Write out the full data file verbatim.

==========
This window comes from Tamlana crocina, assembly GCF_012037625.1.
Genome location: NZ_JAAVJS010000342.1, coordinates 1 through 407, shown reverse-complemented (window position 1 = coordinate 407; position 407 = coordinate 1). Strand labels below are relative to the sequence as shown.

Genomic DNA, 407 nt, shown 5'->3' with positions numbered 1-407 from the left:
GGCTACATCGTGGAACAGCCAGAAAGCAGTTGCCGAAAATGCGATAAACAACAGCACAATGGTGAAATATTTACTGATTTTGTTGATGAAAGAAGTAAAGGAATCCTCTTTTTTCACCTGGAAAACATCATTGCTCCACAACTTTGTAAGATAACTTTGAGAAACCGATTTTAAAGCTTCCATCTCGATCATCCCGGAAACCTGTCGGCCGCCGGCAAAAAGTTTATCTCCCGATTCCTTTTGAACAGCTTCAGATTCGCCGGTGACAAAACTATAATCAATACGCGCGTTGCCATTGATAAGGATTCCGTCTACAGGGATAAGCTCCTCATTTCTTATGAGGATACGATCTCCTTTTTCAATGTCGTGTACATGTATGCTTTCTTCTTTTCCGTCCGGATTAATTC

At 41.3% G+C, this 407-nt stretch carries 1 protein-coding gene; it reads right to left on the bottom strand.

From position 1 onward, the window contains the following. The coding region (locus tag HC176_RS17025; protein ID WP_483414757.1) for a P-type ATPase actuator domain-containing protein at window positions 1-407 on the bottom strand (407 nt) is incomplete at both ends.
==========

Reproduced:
This window comes from Tamlana crocina, assembly GCF_012037625.1.
Genome location: NZ_JAAVJS010000342.1, coordinates 1 through 407, shown reverse-complemented (window position 1 = coordinate 407; position 407 = coordinate 1). Strand labels below are relative to the sequence as shown.

Genomic DNA, 407 nt, shown 5'->3' with positions numbered 1-407 from the left:
GGCTACATCGTGGAACAGCCAGAAAGCAGTTGCCGAAAATGCGATAAACAACAGCACAATGGTGAAATATTTACTGATTTTGTTGATGAAAGAAGTAAAGGAATCCTCTTTTTTCACCTGGAAAACATCATTGCTCCACAACTTTGTAAGATAACTTTGAGAAACCGATTTTAAAGCTTCCATCTCGATCATCCCGGAAACCTGTCGGCCGCCGGCAAAAAGTTTATCTCCCGATTCCTTTTGAACAGCTTCAGATTCGCCGGTGACAAAACTATAATCAATACGCGCGTTGCCATTGATAAGGATTCCGTCTACAGGGATAAGCTCCTCATTTCTTATGAGGATACGATCTCCTTTTTCAATGTCGTGTACATGTATGCTTTCTTCTTTTCCGTCCGGATTAATTC

At 41.3% G+C, this 407-nt stretch carries 1 protein-coding gene; it reads right to left on the bottom strand.

From position 1 onward, the window contains the following. The coding region (locus tag HC176_RS17025; protein ID WP_483414757.1) for a P-type ATPase actuator domain-containing protein at window positions 1-407 on the bottom strand (407 nt) is incomplete at both ends.